Marshal Zeringue who edits the Campaign for the American Reader blog and who, in my opinion earns big white fluffy wings for helping to drum up interest in new books, kindly asked me to partake in his The Page 69 Test with Believe Me.
The “test” is a question: Is page 69 representative of the rest of the book? Would a reader skimming that page be inclined to read on? My answer.
It got me thinking. What page did I think expressed my book the best? And I don’t think I decided on a full page but I did find the passage below which appears on page 5. In fact I thought it was so important, I ended up using it twice!
In the book, Lucy, an astrophysicist and atheist, has always encouraged her son, Nic, to ask questions. But lately she doesn’t like the answers he’s getting.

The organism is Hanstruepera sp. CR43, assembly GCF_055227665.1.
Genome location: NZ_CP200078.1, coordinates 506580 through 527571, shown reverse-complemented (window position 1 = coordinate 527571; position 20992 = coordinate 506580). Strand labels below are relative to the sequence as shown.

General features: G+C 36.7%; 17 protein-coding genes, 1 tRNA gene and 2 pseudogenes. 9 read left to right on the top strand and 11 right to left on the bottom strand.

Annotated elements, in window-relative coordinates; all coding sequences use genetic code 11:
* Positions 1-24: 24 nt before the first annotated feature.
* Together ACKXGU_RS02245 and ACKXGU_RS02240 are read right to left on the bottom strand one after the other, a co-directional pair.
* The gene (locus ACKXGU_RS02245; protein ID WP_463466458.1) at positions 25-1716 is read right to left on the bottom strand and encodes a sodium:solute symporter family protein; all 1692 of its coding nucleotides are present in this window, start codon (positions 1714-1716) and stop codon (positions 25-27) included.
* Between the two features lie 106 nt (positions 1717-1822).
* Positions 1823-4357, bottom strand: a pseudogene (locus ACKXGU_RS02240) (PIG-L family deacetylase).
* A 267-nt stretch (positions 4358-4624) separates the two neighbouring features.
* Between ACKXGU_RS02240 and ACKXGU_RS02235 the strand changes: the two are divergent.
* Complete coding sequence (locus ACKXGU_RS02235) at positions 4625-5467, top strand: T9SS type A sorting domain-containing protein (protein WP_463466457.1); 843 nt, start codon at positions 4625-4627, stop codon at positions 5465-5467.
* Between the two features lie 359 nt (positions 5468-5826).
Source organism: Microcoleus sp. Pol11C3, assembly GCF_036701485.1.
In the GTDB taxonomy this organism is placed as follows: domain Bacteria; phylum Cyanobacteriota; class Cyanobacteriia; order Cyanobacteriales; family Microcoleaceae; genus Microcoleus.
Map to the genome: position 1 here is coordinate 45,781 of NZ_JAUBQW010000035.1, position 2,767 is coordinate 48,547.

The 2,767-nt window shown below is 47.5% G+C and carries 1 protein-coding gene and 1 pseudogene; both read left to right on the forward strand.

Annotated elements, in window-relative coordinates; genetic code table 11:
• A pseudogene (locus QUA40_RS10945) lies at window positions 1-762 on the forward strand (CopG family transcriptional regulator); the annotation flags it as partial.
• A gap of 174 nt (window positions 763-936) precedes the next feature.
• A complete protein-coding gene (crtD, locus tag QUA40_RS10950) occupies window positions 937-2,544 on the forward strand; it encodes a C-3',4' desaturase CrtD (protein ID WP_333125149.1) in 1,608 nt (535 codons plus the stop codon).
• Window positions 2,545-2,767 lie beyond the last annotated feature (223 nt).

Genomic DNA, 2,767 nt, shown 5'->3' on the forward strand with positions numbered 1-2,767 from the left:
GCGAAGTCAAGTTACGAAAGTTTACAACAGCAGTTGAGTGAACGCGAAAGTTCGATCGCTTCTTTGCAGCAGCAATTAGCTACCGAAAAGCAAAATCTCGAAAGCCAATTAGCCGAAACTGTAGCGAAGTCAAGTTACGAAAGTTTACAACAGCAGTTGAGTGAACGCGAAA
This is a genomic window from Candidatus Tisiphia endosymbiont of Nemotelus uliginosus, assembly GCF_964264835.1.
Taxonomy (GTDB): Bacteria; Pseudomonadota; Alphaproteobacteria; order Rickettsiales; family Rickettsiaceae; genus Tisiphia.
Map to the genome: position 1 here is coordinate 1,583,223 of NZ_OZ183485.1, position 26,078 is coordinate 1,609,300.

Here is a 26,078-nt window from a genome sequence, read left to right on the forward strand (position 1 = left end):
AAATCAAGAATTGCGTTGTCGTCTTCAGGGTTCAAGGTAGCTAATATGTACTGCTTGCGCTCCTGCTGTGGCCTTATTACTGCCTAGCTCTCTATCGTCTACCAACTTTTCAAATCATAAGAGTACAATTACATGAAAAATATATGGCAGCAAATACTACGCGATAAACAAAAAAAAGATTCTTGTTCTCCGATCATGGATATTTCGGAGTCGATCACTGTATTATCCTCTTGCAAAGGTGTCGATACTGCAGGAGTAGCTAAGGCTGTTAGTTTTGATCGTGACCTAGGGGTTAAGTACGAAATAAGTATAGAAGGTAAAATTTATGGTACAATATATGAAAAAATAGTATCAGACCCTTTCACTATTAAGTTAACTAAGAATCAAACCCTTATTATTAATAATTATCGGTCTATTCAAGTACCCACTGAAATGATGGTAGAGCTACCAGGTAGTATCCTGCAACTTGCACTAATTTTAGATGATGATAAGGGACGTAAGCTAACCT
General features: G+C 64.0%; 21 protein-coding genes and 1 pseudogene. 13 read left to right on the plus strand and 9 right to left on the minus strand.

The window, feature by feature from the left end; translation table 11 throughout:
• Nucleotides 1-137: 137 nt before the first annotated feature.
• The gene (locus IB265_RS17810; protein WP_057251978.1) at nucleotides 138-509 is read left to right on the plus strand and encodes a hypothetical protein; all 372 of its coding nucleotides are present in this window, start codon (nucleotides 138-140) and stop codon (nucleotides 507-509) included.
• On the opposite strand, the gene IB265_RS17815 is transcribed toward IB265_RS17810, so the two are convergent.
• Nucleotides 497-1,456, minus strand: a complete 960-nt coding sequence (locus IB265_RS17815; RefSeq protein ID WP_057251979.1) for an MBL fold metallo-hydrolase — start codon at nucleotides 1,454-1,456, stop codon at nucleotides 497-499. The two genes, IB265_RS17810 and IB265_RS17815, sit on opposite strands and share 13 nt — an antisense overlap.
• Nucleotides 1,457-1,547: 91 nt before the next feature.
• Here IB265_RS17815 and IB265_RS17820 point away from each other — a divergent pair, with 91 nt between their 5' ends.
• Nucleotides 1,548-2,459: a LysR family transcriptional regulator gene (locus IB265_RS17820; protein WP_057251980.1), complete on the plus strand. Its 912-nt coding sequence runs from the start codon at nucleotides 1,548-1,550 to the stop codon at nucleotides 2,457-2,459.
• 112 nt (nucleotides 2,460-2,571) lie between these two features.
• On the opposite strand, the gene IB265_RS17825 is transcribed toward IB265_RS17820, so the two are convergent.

This is 13-year-old Nic talking about his mother:
Mom likes to tell me she believes in the universe. She believes in its wonder. In its ability to confound us. Which is why she says she wants me to know everything. Why the leaves on the trees change colors. Why the sky is blue. How the wings of a bird make it fly.
So I asked her once: “Why do I have to know it all?”
“Because it will save you,” she said.
Photo by Lcstravelbuggin (flickr)